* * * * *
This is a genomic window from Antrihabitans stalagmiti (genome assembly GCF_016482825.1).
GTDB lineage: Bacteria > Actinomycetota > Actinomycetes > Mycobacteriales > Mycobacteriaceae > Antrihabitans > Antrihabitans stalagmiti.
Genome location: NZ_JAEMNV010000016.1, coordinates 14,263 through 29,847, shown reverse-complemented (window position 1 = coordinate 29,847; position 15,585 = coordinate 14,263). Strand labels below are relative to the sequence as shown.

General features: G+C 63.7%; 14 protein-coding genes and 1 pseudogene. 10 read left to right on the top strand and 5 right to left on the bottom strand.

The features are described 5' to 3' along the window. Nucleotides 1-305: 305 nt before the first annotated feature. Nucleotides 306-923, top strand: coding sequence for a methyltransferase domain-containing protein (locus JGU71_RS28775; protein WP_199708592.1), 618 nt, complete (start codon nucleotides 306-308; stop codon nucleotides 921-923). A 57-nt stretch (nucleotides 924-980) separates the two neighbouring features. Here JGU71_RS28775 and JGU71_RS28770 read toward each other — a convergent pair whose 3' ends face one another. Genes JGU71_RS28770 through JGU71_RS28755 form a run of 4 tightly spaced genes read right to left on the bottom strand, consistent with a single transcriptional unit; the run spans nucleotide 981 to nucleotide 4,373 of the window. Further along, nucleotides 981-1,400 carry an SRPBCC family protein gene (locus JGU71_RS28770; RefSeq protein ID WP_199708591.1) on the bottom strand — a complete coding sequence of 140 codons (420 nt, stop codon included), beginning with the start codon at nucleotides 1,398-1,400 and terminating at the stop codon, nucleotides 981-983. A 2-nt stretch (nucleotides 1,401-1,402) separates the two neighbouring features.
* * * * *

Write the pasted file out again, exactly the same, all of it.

This is a genomic window from Antrihabitans stalagmiti (genome assembly GCF_016482825.1).
GTDB lineage: Bacteria > Actinomycetota > Actinomycetes > Mycobacteriales > Mycobacteriaceae > Antrihabitans > Antrihabitans stalagmiti.
Genome location: NZ_JAEMNV010000016.1, coordinates 14,263 through 29,847, shown reverse-complemented (window position 1 = coordinate 29,847; position 15,585 = coordinate 14,263). Strand labels below are relative to the sequence as shown.

General features: G+C 63.7%; 14 protein-coding genes and 1 pseudogene. 10 read left to right on the top strand and 5 right to left on the bottom strand.

The features are described 5' to 3' along the window. Nucleotides 1-305: 305 nt before the first annotated feature. Nucleotides 306-923, top strand: coding sequence for a methyltransferase domain-containing protein (locus JGU71_RS28775; protein WP_199708592.1), 618 nt, complete (start codon nucleotides 306-308; stop codon nucleotides 921-923). A 57-nt stretch (nucleotides 924-980) separates the two neighbouring features. Here JGU71_RS28775 and JGU71_RS28770 read toward each other — a convergent pair whose 3' ends face one another. Genes JGU71_RS28770 through JGU71_RS28755 form a run of 4 tightly spaced genes read right to left on the bottom strand, consistent with a single transcriptional unit; the run spans nucleotide 981 to nucleotide 4,373 of the window. Further along, nucleotides 981-1,400 carry an SRPBCC family protein gene (locus JGU71_RS28770; RefSeq protein ID WP_199708591.1) on the bottom strand — a complete coding sequence of 140 codons (420 nt, stop codon included), beginning with the start codon at nucleotides 1,398-1,400 and terminating at the stop codon, nucleotides 981-983. A 2-nt stretch (nucleotides 1,401-1,402) separates the two neighbouring features.